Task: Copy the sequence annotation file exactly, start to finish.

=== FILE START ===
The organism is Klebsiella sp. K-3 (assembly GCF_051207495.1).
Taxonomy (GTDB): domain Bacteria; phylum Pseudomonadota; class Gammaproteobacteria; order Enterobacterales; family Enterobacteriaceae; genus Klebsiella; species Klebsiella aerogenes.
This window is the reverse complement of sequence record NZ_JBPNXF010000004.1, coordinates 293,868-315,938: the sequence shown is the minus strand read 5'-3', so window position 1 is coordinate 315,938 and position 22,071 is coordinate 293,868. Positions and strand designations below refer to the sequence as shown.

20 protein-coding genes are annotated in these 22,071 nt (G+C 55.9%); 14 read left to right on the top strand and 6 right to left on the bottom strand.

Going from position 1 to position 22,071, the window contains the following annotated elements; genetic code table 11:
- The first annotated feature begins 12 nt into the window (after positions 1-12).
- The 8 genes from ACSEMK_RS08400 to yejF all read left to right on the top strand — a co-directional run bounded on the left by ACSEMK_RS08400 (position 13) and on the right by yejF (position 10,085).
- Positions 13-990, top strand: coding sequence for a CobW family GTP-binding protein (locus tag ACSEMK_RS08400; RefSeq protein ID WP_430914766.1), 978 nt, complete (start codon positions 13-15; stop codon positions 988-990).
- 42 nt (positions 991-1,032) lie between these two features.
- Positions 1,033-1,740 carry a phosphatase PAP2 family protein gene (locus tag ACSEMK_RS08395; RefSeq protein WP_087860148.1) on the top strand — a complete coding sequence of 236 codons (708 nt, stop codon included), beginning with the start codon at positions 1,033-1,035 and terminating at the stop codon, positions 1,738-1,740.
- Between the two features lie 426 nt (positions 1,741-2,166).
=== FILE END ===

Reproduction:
The organism is Klebsiella sp. K-3 (assembly GCF_051207495.1).
Taxonomy (GTDB): domain Bacteria; phylum Pseudomonadota; class Gammaproteobacteria; order Enterobacterales; family Enterobacteriaceae; genus Klebsiella; species Klebsiella aerogenes.
This window is the reverse complement of sequence record NZ_JBPNXF010000004.1, coordinates 293,868-315,938: the sequence shown is the minus strand read 5'-3', so window position 1 is coordinate 315,938 and position 22,071 is coordinate 293,868. Positions and strand designations below refer to the sequence as shown.

20 protein-coding genes are annotated in these 22,071 nt (G+C 55.9%); 14 read left to right on the top strand and 6 right to left on the bottom strand.

Going from position 1 to position 22,071, the window contains the following annotated elements; genetic code table 11:
- The first annotated feature begins 12 nt into the window (after positions 1-12).
- The 8 genes from ACSEMK_RS08400 to yejF all read left to right on the top strand — a co-directional run bounded on the left by ACSEMK_RS08400 (position 13) and on the right by yejF (position 10,085).
- Positions 13-990, top strand: coding sequence for a CobW family GTP-binding protein (locus tag ACSEMK_RS08400; RefSeq protein ID WP_430914766.1), 978 nt, complete (start codon positions 13-15; stop codon positions 988-990).
- 42 nt (positions 991-1,032) lie between these two features.
- Positions 1,033-1,740 carry a phosphatase PAP2 family protein gene (locus tag ACSEMK_RS08395; RefSeq protein WP_087860148.1) on the top strand — a complete coding sequence of 236 codons (708 nt, stop codon included), beginning with the start codon at positions 1,033-1,035 and terminating at the stop codon, positions 1,738-1,740.
- Between the two features lie 426 nt (positions 1,741-2,166).